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affections Amy's answer asked bear beautiful believe better blessing called child considered dear dear Amy desire doctor duty Edward entirely eyes face faithful Fanny Fanny's father fault fear feel felt friends gave give hand happy head hear heard heart hope horse husband Jerry keep kind knew lady laugh leave live look ma'am manner married mean mind Miss Amy morning mother nature never opinion pain party passed perhaps pleasure poor present promise question reason remember replied respect rich Roberts Ruth seemed Selmar silent soon sort soul speak spirit suffer suppose sure talk tears tell thing thought tion told true trust truth turn Weston whole wife Willy wish woman wrong young
Página 63 - seat; But, by the storms of circumstance unshaken, And subject neither to eclipse nor wane, Duty exists." WORDSWORTH. " I HAVE been out of tune this evening," said Edward, as soon as he and Amy were alone together. " So I have observed; and I was sorry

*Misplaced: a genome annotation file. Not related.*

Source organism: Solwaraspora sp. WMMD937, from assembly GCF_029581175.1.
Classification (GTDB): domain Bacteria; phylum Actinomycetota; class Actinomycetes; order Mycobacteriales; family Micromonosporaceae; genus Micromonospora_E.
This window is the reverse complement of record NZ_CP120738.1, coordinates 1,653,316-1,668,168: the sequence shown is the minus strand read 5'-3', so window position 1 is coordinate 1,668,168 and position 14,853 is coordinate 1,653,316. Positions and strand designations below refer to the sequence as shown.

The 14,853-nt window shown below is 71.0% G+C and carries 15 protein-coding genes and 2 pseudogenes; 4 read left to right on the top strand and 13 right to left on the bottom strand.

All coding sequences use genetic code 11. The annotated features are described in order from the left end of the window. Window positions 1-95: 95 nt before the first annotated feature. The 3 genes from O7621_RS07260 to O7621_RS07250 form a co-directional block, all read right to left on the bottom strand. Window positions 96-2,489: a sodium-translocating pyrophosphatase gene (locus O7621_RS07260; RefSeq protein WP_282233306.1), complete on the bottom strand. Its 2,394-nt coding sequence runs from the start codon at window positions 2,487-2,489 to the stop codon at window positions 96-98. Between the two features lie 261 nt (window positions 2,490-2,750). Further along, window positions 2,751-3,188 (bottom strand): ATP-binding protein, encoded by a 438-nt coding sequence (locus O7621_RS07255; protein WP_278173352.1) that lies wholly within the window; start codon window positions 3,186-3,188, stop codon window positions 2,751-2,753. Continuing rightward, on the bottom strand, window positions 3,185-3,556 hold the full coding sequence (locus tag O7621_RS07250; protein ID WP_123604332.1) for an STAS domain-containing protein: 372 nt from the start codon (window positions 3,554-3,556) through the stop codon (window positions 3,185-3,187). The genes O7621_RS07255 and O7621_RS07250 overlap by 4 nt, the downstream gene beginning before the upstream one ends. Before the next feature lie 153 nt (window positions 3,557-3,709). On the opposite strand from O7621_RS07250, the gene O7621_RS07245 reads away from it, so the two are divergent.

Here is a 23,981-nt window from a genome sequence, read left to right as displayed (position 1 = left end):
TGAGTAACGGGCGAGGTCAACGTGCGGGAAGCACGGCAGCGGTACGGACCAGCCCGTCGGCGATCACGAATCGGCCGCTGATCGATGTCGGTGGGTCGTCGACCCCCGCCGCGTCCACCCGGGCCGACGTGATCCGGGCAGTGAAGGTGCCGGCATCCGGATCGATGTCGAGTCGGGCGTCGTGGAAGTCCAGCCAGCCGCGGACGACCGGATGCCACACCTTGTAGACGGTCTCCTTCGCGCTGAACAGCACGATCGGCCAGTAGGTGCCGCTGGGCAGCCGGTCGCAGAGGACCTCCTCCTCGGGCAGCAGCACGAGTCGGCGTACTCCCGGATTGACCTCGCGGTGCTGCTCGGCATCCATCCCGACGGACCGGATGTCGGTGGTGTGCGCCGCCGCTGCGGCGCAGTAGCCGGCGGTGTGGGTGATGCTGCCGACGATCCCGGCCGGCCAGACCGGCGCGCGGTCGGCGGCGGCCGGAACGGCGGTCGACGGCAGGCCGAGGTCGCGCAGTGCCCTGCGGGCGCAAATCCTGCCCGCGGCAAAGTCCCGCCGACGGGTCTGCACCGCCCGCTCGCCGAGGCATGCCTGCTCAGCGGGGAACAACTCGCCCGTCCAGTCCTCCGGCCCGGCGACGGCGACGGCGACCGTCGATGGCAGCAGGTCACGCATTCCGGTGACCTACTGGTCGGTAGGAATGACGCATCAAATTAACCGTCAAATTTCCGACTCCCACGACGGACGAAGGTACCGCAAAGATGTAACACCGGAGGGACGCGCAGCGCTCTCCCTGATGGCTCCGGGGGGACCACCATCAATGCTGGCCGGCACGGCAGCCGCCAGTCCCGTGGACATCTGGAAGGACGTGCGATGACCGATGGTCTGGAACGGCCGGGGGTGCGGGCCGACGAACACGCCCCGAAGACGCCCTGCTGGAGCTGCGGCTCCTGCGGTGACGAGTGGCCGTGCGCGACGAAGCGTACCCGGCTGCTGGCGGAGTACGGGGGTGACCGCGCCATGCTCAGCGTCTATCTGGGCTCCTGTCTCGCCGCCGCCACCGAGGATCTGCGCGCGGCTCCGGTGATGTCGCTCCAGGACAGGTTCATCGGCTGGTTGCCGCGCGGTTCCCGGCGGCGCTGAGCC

Página 140 - Be sure to remind him daily of his ride. Have no fear for me." She could not speak to her father; she kissed him and hurried off. CHAPTER XI. " The billows they tumble with might, with might, She flings out her voice to the darksome night; Her bosom is heaving with sorrow.
Página 126 - is more life and motion here in a week than there is in Boston or Philadelphia in a year. Here we go up up up, And here we go down down downy; Here
Página 133 - face was seen To come and go with tidings from the heart, As it a running messenger had been." " What is it, my child ? " said her father ; " What is the matter, dear Miss Amy!
Página 74 - A little pot is soon hot. I would not give much for your secret." Jerry ran off. It was his only chance for safety from Ruth's tongue. CHAPTER VII. " The heart that feels for others' woes Shall feel each selfish sorrow less; His breast who happiness bestows Reflected happiness shall bless.
Página 30 - But, turning these jests out of service, let us talk in good earnest.
Página 195 - sometimes this is indeed cutting off the right hand, and plucking out the right eye; and then thinking always about money and bargains has such a contracting influence upon one's mind! " " But, how often, Edward, have I heard you say that no man has such wide and various
Página 13 - Are then most humble; I have no ambition To see a goodlier man.
Página 162 - away. Like to the summer's rain, Or as the pearls of morning dew